You're the Yoshi to My Mario: Advantages of Networking With Other Freeway Flyers

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OrtizBy Jenny Ortiz
I recently spent some time with a little game known as Dead Rising 2. In two hours I killed 543 zombies. No, no, don’t applaud. This is an low number for any gamer. To be fair, I had a stack of midterms whispering to me to stop playing and start grading. However, as I threw chairs and hangers at the mass of hungry zombies coming towards me, I did have a thought: this would be a lot easier if I had some backup. Mario had Yoshi. Cloud had Tifa. In every video game, there is always someone willing to give a helping hand—even if it’s simply to give directions.
Freeway Flyer don’t kill zombies (sometimes we feel like we’re teaching them, however), but I do think it’s imperative that I have a team to help me. There was a time when I thought being an adjunct, especially a Freeway Flyer, would mean I’d teach alone. Sure, I’m the only one standing in front of the podium, but I’ve come to need and respect the community of adjuncts who have come to my aid in the years I’ve been teaching. From early on, there have been mentors to guide me through my teaching observations, Department Chairs to deal with  students I can no longer help, and the colleagues who have helped me become a better faculty member.
At Adelphi, I’m blessed to be surrounded by my former professors, as well as people with whom I studied. They all want me to succeed. Recently, I was prepping for a lecture on revision, but was lost as to which example I could use. A former professor saved the day with a copy of a three part example on revision.
At St. John’s University, if my former Spanish professor hadn’t have helped me through the maze that is the course website, and important deadlines I couldn’t forget, I’d have been in big trouble. On such a large campus, where it’s expected that you’ll know your way around, I felt like I might fail. However, she took the time out to help me. Why? Well, she remembers when she was starting out and without help from other adjuncts she’d have been lost too.
At LaGuardia, it was trickier to establish connections with my fellow Freeway Flyers. I was never a student there. However, my mentor guided me through the teaching observations and  encouraged me to always follow my gut instinct. Along with his guidance, I had help from a senior adjunct who  made sure I always put in my time sheet and explained the end of semester paperwork I’d have to hand in. As if that weren’t enough, another adjunct, who’d started teaching at LAGCC at the same time I had, was always and still is someone off whom I bounce ideas—any time we’re confused about a detail, or simply want to vent about a class gone wrong, we’re they’re for each other.
Okay, I’ve given all these great examples, but what does it all mean? Well, Mario could never save the Princess without Yoshi; it’s impossible to even imagine. Yes, when I’m in my classroom with my students, I am the one teaching. However, especially as a Freeway Flyer, I’ve come to depend on my fellow Freeway Flyers. Why? A community will always make greater strides than one person. Helene Matheny and Lance Eaton are testaments to this theory. Not only do I trust their advice on teaching and on students, I’d trust them to have my back in a zombie showdown any time, any day. I may have 543 zombies down, but with a little help from my friends, I can make it a 1,000 and have my midterms graded.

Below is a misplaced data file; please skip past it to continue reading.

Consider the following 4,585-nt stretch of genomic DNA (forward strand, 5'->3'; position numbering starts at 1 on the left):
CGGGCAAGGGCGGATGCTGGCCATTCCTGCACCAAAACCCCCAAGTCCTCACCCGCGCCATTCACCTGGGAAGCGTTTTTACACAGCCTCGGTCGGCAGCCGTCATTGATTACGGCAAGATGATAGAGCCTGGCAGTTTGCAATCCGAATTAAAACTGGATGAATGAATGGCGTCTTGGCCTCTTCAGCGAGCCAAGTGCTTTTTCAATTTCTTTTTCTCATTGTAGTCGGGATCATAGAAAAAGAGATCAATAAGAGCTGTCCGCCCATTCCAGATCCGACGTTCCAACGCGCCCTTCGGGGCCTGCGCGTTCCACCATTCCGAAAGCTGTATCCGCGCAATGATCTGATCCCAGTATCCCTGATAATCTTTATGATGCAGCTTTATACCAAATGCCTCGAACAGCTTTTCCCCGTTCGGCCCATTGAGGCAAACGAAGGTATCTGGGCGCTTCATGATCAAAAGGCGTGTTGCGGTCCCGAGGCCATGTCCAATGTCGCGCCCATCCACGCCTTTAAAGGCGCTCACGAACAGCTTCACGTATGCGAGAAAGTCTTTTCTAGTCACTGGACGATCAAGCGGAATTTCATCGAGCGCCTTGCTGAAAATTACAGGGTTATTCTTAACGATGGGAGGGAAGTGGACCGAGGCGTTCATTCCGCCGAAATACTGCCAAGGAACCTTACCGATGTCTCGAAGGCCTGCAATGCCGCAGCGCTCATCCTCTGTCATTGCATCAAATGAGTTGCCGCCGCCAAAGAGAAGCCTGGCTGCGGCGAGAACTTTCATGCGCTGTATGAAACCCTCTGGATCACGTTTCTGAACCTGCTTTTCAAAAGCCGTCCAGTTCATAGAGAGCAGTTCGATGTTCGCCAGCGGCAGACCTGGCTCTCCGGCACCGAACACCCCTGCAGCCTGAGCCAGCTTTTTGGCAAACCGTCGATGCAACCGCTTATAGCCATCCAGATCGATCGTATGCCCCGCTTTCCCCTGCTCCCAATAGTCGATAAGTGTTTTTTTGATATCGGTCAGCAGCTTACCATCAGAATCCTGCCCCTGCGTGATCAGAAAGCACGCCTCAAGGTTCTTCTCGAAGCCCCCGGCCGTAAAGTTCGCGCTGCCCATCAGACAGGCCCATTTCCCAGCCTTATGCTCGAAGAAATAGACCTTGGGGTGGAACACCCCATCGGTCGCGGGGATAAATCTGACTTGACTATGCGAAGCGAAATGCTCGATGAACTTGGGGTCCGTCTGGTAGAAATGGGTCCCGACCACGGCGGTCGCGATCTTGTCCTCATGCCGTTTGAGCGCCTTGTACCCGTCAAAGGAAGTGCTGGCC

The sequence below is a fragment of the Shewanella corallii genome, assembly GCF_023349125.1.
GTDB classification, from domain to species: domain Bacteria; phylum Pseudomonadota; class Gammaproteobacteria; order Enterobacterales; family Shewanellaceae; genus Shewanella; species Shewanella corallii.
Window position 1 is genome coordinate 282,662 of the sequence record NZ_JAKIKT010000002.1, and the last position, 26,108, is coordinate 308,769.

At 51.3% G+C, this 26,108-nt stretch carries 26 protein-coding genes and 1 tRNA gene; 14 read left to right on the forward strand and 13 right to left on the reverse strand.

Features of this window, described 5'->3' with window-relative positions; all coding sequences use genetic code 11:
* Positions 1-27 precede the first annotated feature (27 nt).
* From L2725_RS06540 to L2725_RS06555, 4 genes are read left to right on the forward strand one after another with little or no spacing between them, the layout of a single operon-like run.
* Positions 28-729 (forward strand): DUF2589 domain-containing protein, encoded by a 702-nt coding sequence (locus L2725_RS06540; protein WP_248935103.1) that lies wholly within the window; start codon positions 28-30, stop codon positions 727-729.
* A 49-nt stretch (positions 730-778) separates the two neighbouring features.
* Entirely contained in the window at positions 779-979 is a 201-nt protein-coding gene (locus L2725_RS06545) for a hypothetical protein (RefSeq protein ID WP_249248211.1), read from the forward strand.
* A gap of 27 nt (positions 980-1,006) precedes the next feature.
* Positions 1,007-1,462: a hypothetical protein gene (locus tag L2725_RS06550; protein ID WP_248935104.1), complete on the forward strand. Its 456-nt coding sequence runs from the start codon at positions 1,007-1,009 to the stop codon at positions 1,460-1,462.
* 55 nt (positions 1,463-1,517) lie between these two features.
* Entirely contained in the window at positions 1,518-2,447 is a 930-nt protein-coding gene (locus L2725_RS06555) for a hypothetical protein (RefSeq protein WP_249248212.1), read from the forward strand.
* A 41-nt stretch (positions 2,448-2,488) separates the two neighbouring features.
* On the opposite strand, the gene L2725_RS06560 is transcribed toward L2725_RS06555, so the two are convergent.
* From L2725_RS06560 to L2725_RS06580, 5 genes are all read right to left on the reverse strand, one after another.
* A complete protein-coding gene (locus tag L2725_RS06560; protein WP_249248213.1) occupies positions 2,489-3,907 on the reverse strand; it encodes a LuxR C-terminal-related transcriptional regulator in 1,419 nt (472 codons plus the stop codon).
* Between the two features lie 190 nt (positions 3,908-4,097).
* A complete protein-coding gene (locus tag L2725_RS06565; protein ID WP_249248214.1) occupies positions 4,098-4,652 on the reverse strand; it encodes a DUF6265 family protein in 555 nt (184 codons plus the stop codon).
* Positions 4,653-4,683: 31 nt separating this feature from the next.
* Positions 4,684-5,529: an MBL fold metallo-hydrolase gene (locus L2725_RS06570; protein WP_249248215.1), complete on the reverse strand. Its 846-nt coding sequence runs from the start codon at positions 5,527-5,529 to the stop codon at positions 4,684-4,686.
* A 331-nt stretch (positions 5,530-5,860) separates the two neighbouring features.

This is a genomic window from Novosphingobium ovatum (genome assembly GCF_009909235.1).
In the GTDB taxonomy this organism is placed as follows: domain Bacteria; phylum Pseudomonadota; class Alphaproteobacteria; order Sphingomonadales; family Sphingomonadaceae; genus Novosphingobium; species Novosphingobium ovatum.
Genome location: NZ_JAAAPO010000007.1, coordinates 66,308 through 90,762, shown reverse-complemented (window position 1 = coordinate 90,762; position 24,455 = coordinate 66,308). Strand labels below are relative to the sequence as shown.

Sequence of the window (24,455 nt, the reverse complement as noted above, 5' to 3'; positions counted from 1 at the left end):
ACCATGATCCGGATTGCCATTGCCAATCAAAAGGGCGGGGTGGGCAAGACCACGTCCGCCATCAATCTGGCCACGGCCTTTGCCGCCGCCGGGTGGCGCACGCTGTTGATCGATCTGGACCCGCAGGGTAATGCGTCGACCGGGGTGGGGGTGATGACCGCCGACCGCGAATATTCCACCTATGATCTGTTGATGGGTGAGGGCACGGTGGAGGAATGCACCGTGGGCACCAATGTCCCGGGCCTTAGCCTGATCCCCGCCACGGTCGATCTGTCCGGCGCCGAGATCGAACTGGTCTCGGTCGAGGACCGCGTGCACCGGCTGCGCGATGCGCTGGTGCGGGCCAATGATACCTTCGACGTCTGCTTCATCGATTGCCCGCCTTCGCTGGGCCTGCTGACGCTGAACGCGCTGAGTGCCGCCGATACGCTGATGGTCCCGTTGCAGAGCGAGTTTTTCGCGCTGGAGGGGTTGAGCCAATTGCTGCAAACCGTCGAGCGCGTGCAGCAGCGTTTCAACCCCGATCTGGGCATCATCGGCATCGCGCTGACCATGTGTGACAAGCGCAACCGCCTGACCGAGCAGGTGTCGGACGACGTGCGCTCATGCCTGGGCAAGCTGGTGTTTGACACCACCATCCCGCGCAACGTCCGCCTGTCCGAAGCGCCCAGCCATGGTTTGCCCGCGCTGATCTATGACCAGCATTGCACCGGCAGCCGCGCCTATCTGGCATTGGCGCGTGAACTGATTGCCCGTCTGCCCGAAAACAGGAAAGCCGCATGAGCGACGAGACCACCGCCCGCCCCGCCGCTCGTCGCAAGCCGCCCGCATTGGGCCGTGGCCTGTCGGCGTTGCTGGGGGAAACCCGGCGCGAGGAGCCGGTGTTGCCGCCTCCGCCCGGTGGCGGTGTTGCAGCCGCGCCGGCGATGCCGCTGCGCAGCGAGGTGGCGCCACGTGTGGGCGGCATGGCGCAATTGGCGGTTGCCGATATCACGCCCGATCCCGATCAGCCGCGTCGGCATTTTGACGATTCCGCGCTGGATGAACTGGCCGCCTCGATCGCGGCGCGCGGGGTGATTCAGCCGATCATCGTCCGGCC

I’m curious to know how I can build on the community of Freeway Flyers within the different campuses we all teach at. Whether it be meetings, forums, or even workshops, we can use each other for guidance. What are your thoughts?
About the Freeway Flyer: Jenny Ortiz is a quite serious 24 year old New Yorker, except when unicorns (specifically chubby unicorns) are involved. When she isn’t pleading with Kurt Sutter via Twitter to be her mentor, she is teaching at St. John’s University, Adelphi University, and LaGuardia Community College (see, quite serious). When she isn’t teaching, she’s hanging out with her friends showing off  earth and water bending skills (not serious, but super fun).  When she is alone and it’s raining, she likes to read Haruki Murakami, or listen to the Broken Bells and daydream.  If you want to be a fan, you can read Jenny’s work on fictionatwork.com, Blink-ink.com, Jersey Devil Press, dogeatcrow.com, Eighty Percent Magazine and InkSpill Magazine…or you can follow her on Twitter: twitter.com/jnylynn.

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1 Comments

  1. Hi Jenny!
    What a great post and I love this question you’re asking. This past year I was also wondering how to build up my local network. My husband was trying within his departments (he teaches at 6 schools) and I was going more broad to include all local adjunct (since I’m in 2 departments it seemed odd to limit myself to “just English” or “just Religious Studies/Philosophy). I worked my tookus off trying to get people to even notice me, let alone arrange for any sort of meet-up or gathering. It was frustrating! (I love your Mario analogy…I kept thinking about Plants vs. Zombies and how it’s always more fun when one of my kids or my husband plays with me! lol)
    What I learned, and I don’t know if this really addresses your question, is that adjuncts are really spread thin and super busy BUT they want to interact and have a support system they just don’t know how. Duh, right?! lol I had most of my success with a Facebook page for local adjuncts, my next-best was LinkedIn and I just work it and work it and work it every week adding people I see from my schools. My husband had better luck initially getting people from his departments together for a BBQ but only once and then folks were too busy.
    I think the key is to not give up. I’ll be interested to see what responses you get.
    – Kat

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